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A Consensus Combined P-Value Test and the Family-Wide Significance of Component Tests

William R. Rice
Biometrics
Vol. 46, No. 2 (Jun., 1990), pp. 303-308
DOI: 10.2307/2531435
Stable URL: http://www.jstor.org/stable/2531435
Page Count: 6
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A Consensus Combined P-Value Test and the Family-Wide Significance of Component Tests
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Abstract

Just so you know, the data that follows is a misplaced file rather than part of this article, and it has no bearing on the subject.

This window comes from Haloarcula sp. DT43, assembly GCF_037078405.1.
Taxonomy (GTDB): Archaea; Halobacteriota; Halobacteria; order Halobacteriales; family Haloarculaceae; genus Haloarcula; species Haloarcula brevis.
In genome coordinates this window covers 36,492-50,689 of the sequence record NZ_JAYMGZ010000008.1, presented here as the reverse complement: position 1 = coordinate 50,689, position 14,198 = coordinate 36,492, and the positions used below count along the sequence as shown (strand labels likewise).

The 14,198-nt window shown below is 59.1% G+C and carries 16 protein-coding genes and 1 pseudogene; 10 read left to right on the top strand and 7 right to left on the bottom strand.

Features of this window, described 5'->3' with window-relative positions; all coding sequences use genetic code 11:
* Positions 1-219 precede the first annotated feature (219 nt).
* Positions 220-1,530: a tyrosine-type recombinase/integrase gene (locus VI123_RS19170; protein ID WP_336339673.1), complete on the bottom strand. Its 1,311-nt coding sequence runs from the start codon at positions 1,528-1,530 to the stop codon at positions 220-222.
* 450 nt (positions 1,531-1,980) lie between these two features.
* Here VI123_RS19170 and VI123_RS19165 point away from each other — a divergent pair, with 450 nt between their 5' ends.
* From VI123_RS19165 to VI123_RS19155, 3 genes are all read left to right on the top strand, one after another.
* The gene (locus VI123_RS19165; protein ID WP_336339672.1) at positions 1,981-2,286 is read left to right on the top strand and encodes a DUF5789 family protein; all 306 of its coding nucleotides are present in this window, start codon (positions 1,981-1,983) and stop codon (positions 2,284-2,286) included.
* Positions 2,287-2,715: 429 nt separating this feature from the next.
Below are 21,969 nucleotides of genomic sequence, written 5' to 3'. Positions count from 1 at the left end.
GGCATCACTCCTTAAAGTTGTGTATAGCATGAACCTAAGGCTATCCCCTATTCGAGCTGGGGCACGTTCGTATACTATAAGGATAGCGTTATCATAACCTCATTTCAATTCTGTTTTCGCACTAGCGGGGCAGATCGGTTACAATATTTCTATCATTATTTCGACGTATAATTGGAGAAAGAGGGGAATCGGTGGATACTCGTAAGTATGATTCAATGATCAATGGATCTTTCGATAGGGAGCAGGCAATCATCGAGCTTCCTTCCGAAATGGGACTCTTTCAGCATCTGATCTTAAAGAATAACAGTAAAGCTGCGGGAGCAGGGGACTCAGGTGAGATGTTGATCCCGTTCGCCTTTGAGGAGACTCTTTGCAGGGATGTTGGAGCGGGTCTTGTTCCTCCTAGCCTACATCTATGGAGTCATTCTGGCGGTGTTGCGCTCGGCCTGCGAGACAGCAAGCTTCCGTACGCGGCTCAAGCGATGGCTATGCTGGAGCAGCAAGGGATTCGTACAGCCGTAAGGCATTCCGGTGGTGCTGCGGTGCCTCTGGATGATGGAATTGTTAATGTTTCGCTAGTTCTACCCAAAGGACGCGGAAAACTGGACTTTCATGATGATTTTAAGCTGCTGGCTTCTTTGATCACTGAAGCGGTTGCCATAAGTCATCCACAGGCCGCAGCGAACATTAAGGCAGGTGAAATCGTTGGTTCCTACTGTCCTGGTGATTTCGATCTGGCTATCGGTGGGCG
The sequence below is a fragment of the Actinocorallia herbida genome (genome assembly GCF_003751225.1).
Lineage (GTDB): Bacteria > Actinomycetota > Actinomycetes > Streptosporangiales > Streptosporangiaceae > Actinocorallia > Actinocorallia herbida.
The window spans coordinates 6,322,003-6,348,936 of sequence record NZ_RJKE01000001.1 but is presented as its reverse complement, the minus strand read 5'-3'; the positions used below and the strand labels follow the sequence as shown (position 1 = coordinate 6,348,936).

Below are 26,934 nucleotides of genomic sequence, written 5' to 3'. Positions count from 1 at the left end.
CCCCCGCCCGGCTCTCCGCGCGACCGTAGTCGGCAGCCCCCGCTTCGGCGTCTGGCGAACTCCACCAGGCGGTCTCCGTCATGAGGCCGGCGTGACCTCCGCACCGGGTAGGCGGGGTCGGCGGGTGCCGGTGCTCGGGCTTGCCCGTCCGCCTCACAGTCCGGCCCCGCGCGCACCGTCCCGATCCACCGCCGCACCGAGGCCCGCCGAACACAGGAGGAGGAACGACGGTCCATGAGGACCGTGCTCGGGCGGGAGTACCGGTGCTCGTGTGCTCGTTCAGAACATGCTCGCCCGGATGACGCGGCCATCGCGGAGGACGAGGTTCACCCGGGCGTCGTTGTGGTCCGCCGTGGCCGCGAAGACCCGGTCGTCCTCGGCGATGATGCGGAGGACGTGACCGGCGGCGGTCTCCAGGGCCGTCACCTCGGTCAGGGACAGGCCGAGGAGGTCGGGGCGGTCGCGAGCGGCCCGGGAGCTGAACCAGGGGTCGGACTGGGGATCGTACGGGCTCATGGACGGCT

A combined P-value test is described that is specifically designed to test the consensus of a set of independent tests, all of which address the same null hypothesis. It is shown that Fisher's combined probability test is unsuitable in this application. A test based on the arithmetic mean of the normal-transformed P-value is shown to properly balance component tests that support or refute a common null hypothesis. A means of determining the family-wide significance of individual tests, which are part of a collection of conceptually related tests, is also described.

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